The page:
If you haven't already encountered Sarbanes Oxley in your current or most recent job, chances are you will encounter it while interviewing for your next position. Having at least a basic understanding of the SOX act will provide you with a basis to participate in a conversation about it.
If you don't have experience with SOX but the company you're interviewing with is implementing an initiative concerning it, you don't want to lie and say you have worked with it personally. But having an understanding can enable you to listen to their SOX activities and comment on how your experience in other areas may be relevant to their objectives.
What SOX Is
The Sarbanes Oxley Act is comprised of many complex provisions but the most relevant sections are Section 302 and Section 404. Section 302 mandates that CEOs and CFOs, independent auditors and audit committees personally certify financial statements and filings as well as affirm responsibility for establishing and enforcing disclosure controls and procedures at all levels of their corporation. Section 404 requires annual evaluation of internal controls and procedures for financial reporting. All public companies, whether small or large, must comply.
According to Forbes, in a survey of 217 public companies, it was estimated that SOX compliance required an additional 26,000 man-hours and approximately $4.3 million dollars and that was just to comply with Section 404. That breaks down to about $91,000 per company.
While providing better controls and more stringent security so companies will avoid Enron-like fiascos, the Sarbanes Oxley Act is becoming one of the most dreaded words in the corporate world today.
One of the largest impacts to companies from complying with SOX requirements has been in the form of dollars. When it is time for a SOX audit, companies must ramp up their internal temporary staffing as well as hire an external audit firm to assist in the onerous task of meeting all the requirements. The costs for the additional staff and the external consulting firm can add up rapidly and many of your smaller public companies can barely afford this.
What does that mean for you?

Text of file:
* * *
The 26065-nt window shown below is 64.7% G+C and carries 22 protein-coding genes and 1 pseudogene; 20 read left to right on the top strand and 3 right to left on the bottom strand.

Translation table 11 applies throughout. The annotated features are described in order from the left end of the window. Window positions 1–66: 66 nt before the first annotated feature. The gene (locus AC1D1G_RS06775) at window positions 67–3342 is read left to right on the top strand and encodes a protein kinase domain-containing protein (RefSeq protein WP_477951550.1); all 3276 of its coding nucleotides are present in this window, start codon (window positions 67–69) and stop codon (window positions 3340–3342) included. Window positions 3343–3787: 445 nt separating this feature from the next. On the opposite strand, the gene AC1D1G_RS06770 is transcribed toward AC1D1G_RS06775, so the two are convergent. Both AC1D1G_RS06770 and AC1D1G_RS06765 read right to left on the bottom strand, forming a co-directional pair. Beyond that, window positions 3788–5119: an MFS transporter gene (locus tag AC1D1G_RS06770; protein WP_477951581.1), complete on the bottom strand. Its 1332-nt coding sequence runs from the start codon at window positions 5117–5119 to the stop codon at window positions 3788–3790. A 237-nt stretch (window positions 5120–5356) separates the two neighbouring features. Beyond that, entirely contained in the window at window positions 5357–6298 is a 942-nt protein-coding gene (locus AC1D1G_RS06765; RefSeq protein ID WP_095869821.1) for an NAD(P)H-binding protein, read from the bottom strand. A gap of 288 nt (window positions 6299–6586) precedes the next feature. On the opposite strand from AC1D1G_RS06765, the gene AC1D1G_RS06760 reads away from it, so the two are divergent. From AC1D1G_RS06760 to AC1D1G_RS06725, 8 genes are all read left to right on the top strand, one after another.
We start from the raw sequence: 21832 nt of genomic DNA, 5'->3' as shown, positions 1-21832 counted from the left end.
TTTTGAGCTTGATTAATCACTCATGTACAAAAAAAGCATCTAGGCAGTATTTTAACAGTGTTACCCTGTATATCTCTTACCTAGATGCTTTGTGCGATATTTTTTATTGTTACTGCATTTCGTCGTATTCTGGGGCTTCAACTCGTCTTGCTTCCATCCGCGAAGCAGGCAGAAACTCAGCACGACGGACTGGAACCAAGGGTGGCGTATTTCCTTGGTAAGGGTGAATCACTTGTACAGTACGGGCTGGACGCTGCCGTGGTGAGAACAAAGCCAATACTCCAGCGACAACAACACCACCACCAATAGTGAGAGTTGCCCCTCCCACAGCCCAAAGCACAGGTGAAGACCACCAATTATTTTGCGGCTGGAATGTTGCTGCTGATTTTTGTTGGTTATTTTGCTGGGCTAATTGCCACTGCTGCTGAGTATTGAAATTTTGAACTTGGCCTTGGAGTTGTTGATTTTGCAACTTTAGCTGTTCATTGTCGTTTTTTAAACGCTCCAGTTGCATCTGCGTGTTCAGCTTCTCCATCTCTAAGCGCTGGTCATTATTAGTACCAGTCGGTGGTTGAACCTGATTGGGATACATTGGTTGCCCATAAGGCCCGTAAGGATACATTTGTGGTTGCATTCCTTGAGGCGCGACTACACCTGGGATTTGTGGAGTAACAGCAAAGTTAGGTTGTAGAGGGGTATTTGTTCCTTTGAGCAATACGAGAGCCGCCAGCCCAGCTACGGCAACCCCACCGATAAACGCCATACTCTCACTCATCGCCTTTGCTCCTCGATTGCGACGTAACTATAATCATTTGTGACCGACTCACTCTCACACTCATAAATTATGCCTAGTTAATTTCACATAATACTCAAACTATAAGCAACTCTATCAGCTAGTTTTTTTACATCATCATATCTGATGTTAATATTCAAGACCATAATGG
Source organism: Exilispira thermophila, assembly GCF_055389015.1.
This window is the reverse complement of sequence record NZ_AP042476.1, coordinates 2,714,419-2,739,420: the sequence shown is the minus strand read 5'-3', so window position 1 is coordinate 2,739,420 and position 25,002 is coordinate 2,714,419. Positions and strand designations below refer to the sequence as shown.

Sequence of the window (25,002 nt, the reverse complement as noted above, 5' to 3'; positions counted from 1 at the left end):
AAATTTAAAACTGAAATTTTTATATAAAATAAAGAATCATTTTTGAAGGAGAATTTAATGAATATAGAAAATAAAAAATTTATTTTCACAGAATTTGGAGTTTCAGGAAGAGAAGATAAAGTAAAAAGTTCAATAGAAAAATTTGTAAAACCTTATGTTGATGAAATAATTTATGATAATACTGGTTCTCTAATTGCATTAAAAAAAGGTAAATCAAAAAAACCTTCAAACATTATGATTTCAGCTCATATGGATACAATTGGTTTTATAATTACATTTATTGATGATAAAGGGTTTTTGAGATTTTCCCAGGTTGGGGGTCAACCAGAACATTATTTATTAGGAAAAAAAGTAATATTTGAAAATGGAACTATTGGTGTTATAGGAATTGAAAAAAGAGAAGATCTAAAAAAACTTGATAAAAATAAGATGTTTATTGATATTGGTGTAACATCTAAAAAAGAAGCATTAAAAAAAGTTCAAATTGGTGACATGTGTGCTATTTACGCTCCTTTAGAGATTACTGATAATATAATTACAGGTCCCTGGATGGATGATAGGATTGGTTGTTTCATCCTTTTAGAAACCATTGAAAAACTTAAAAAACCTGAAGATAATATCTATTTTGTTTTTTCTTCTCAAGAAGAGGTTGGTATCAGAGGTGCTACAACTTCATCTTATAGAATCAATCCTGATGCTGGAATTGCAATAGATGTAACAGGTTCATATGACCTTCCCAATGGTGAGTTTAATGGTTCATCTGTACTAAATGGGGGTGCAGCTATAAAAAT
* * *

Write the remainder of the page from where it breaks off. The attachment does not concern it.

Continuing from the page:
Depending on what part of the organization you work for, you may or may not be involved in the SOX audit process. The finance department is one of the heaviest hit in terms of demands on time and resources to provide all the necessary information for the audit.
When Sox was initially passed into law, all public companies and specifically the Finance department of those companies were tasked with the daunting chore of identifying all areas of the company, specifically transactional areas, that might be at risk for embezzlement or fraud. They then had to put controls in place to show that they were mitigating the risk.
Each successive year, the Finance department is tasked with proving that they have continued to abide by the guidelines they created to comply with SOX.
If you are in the IT department, you are tasked with proving to the SOX auditors that all systems being used by the company allow for security measures and access controls that reinforce the protection against the risks identified by Finance. This includes not being able to approve your own purchase requisitions, establishing a standard approval hierarchy and ensuring job roles do not overlap.
Most other departments within an organization are not tasked with assisting the auditors during the audit. There are some peripheral departments that may get involved like sales, inventory and engineering but in general, the monster share is on Finance with the rest falling to IT.
While none of the tasks assigned during a SOX audit are difficult, they are time-consuming and take you away from your regular duties. So, moving forward and looking towards your next audit, just look at it as a time-consuming endeavor that protects you and your company from becoming the next Enron.